[openbiblio-dev] First cut of AsyncUpload branch

Rufus Pollock rufus.pollock at okfn.org
Fri Feb 10 09:05:20 UTC 2012

On 9 February 2012 20:47, Etienne Posthumus <etienne.posthumus at okfn.org> wrote:
> This is probably only interesting to developers:
> The first cut of the
> https://github.com/okfn/bibserver/wiki/AsyncUploadDesign is on the

Brilliant. Your IngestTicket looks just like a standard queue task in
something like celery <http://celeryproject.org/> (see below) --
Celery is the standard python task queue manager. Could be overkill
for what we are doing here.

BTW do we want to use the github wiki or the existing
http://wiki.okfn.org/Projects/BibServer. I don't think it matters too
much but we should probably centralize on one or the other ...

> Guthub repository under the branch:
> https://github.com/okfn/bibserver/tree/asyncupload
> The crux of the 'new ' code is in:
> https://github.com/okfn/bibserver/blob/asyncupload/bibserver/ingest.py
> When running a BibServer and a file upload is requested, the upload is
> not immediately performed, but an IngestTicket is created.
> A separate process (currently a command-line: python
> bibserver/ingest.py) is needed to actually do the download of the
> file, and parsing to the index.

All sounds great. Just to say, in case you are not aware of it, there
is a standard python library for doing async tasks called celery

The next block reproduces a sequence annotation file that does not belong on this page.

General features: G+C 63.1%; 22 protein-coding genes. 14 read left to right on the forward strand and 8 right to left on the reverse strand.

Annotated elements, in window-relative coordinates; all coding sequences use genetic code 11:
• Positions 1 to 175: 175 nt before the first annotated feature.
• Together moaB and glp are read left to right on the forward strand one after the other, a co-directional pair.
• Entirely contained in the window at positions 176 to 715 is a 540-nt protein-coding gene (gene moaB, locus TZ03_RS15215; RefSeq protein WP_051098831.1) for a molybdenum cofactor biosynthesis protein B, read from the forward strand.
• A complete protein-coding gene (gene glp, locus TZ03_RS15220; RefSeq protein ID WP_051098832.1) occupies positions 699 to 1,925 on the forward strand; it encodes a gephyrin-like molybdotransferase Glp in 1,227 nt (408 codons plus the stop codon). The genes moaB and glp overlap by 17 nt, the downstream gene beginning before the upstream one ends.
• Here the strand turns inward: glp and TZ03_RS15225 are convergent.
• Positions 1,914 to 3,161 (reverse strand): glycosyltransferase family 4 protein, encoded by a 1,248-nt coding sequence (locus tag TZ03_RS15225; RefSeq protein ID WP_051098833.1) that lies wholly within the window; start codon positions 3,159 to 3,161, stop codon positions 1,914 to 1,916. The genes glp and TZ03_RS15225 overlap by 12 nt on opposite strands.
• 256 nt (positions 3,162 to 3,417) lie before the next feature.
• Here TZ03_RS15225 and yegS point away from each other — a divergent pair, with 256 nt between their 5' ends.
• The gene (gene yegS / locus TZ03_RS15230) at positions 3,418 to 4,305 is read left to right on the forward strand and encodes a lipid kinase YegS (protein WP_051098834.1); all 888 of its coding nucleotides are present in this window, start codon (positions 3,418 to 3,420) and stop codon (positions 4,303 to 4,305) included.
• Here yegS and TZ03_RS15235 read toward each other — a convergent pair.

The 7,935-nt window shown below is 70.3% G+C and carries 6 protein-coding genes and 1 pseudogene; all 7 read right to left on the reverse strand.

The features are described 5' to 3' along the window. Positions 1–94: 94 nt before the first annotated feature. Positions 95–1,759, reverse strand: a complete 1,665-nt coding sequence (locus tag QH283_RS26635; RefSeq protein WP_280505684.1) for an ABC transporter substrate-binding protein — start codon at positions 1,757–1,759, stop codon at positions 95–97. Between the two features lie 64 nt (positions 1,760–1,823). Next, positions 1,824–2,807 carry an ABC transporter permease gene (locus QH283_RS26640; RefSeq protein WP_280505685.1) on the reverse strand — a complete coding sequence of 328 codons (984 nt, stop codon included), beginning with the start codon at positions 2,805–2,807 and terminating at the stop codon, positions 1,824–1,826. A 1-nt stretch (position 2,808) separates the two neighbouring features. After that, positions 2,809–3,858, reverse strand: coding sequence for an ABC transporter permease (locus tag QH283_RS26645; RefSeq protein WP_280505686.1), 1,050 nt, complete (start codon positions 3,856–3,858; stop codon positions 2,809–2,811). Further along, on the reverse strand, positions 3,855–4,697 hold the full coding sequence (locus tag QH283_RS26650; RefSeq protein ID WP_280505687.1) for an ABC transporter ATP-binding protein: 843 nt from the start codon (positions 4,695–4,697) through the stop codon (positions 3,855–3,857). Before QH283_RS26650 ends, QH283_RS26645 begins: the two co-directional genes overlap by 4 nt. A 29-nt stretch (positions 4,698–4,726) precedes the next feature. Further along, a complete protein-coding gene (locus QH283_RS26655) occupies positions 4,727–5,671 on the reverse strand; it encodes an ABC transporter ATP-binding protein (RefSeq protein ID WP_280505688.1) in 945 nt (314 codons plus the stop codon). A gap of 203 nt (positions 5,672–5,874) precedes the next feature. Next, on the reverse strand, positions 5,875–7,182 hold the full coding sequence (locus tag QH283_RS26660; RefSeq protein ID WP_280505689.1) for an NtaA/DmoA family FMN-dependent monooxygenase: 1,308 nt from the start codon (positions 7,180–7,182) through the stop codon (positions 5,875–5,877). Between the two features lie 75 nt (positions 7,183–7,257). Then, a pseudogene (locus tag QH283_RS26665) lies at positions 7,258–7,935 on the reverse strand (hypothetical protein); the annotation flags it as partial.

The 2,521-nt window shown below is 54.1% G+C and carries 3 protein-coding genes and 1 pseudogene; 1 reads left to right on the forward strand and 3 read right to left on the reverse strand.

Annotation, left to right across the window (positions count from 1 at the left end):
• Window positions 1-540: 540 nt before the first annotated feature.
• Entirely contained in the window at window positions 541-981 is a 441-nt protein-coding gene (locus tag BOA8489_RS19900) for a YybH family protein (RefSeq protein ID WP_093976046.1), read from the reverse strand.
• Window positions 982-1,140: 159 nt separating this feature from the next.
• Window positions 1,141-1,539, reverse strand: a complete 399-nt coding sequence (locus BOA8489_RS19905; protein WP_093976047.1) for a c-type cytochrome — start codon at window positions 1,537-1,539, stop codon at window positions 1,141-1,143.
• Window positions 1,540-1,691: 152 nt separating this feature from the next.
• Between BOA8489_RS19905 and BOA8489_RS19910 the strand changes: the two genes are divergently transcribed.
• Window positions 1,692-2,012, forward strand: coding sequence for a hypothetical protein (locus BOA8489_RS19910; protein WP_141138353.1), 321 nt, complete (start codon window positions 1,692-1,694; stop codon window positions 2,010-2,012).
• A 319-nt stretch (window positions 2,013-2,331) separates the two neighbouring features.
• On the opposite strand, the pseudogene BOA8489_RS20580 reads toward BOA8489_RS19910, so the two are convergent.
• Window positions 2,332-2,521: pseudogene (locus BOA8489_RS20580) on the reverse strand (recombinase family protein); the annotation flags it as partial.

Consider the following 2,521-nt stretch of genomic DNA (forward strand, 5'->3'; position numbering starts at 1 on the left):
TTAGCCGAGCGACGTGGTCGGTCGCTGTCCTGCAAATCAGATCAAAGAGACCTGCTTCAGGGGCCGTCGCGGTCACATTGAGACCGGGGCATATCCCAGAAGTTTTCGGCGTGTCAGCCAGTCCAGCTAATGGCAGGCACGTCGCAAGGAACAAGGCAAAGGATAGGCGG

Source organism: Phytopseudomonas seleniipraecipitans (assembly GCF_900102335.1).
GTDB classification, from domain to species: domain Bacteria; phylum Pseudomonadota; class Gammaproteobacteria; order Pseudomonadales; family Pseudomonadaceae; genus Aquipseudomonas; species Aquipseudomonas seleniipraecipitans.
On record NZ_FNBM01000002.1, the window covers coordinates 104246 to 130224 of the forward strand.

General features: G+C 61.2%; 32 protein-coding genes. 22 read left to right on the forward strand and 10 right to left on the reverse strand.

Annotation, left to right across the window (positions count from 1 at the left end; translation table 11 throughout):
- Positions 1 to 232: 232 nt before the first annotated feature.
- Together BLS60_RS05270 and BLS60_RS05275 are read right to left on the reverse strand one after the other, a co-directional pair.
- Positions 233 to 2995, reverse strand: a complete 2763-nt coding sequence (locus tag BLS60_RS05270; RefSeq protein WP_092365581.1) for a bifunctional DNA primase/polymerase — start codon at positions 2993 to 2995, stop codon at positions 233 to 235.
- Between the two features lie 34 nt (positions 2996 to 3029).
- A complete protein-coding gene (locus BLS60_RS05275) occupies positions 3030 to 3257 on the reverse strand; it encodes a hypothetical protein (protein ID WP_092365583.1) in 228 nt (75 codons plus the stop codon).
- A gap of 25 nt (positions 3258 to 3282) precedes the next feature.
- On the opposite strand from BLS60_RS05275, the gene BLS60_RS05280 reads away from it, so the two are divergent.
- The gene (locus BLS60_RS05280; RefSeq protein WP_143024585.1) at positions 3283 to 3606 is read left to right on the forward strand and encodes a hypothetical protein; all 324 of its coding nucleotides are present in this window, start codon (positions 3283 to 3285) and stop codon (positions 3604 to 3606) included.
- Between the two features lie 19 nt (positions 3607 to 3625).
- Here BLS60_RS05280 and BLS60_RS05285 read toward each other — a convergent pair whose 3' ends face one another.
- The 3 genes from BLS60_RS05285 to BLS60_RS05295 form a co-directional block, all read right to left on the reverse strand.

<http://celeryproject.org/> which we have used heavily in other
projects and which I can recommend. If you want to talk about this
more I can connect you Friedrich on the OpenSpending project or David
Raznick on CKAN who have both used it heavily.

> This is also the first cut where the parsers do not run in-line as
> python code of the web server, but are separate 'black-box'
> executables that accept some input format on stdin and outputs
> converted BibJSON on stdout. This means that parsers do not have to be
> written in Python but could be in any language of a potential user who
> has an itch to scratch to get some bibliographic data format
> supported.

Sounds great again (though it may also be useful to have these
callable from python code in a standard manner so they can be used by
celery -- but I assume that is already the case)

> In this branch doing uploads from the local disk do not work. This is
> being worked on.
> Next steps:
> - Exposing tickets in a web page, so you can view what is
> pending/progress/history.

Celery provides access to its task queue, there's also stuff like:

> - Deciding how to make the ingest pipeline a long-running process.
> (simple while True: loop?, some form of messaging? polling?)

Celery runs a daemon that takes care of this.

> - Adding an option to only parse input, and not index it, allowing a
> running BibServer to be a parse 'service' for the locally installed
> formats, from where other BibServer instances could then import the
> parsed BibJSON. This could also function as a convertor for other
> tools that might want to consume BibJSON but are unable to convert it
> themselves.

Sounds brilliant. convert.bibsoup.net would be great. I'm even
wondering whether our importer should in fact use that i.e.
import.bibsoup.net is a client of convert.bibsoup.net. Going down that
line are there any thoughts on the API (should be pretty simple i


> This feature is not set in stone yet, and on a separate branch.
> If you can read Python code, please take a look and send any feedback.
> cheers,
> Etienne
> _______________________________________________
> openbiblio-dev mailing list
> openbiblio-dev at lists.okfn.org
> http://lists.okfn.org/mailman/listinfo/openbiblio-dev

Co-Founder, Open Knowledge Foundation
Promoting Open Knowledge in a Digital Age
http://www.okfn.org/ - http://blog.okfn.org/

More information about the openbiblio-dev mailing list